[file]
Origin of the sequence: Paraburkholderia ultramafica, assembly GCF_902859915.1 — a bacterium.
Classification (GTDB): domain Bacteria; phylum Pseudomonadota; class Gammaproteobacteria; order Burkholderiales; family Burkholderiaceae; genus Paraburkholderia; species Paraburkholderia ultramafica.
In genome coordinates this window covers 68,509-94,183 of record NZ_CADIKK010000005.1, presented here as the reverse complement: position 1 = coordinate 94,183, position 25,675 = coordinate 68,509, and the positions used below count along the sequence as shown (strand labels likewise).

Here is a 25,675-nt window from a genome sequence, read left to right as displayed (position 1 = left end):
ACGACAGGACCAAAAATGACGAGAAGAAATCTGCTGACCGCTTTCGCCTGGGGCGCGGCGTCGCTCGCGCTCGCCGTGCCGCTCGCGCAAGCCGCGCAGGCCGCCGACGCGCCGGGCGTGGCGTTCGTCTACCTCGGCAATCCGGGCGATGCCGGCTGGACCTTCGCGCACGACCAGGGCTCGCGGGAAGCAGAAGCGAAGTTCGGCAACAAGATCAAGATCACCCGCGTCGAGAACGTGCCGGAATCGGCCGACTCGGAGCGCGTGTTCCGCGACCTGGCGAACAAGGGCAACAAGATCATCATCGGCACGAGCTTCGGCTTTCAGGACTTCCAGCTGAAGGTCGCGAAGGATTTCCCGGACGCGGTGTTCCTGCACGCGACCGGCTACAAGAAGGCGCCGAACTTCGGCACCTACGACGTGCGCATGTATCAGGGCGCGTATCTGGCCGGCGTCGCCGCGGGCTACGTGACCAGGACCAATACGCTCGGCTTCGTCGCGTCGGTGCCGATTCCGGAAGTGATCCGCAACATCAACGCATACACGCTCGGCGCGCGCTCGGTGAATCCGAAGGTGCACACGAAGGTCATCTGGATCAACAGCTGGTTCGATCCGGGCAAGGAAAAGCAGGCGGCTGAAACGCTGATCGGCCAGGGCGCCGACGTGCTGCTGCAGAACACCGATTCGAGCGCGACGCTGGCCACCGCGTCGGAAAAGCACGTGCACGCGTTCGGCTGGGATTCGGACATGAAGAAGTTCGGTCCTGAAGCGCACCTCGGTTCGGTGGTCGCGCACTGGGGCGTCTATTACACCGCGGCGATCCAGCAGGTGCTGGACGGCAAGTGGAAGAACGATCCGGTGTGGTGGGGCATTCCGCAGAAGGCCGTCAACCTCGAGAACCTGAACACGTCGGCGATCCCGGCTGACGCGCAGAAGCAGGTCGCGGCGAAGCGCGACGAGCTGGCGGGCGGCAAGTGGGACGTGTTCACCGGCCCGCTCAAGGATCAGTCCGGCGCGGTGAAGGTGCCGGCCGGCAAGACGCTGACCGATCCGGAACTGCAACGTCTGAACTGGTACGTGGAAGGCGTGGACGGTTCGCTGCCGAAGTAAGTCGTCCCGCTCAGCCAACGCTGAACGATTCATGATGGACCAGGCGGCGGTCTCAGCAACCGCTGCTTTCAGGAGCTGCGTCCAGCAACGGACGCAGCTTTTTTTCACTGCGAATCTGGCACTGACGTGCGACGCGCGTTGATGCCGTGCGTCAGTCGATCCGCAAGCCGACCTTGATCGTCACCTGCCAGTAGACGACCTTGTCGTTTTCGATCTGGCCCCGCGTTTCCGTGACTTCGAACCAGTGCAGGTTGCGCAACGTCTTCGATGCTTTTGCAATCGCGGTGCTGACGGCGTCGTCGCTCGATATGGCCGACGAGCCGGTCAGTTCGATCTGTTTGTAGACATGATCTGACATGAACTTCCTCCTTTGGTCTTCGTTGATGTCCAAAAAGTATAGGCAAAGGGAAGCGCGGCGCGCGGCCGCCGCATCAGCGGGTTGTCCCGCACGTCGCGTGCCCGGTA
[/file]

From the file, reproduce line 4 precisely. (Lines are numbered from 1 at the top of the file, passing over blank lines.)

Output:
Here is a 25,675-nt window from a genome sequence, read left to right as displayed (position 1 = left end):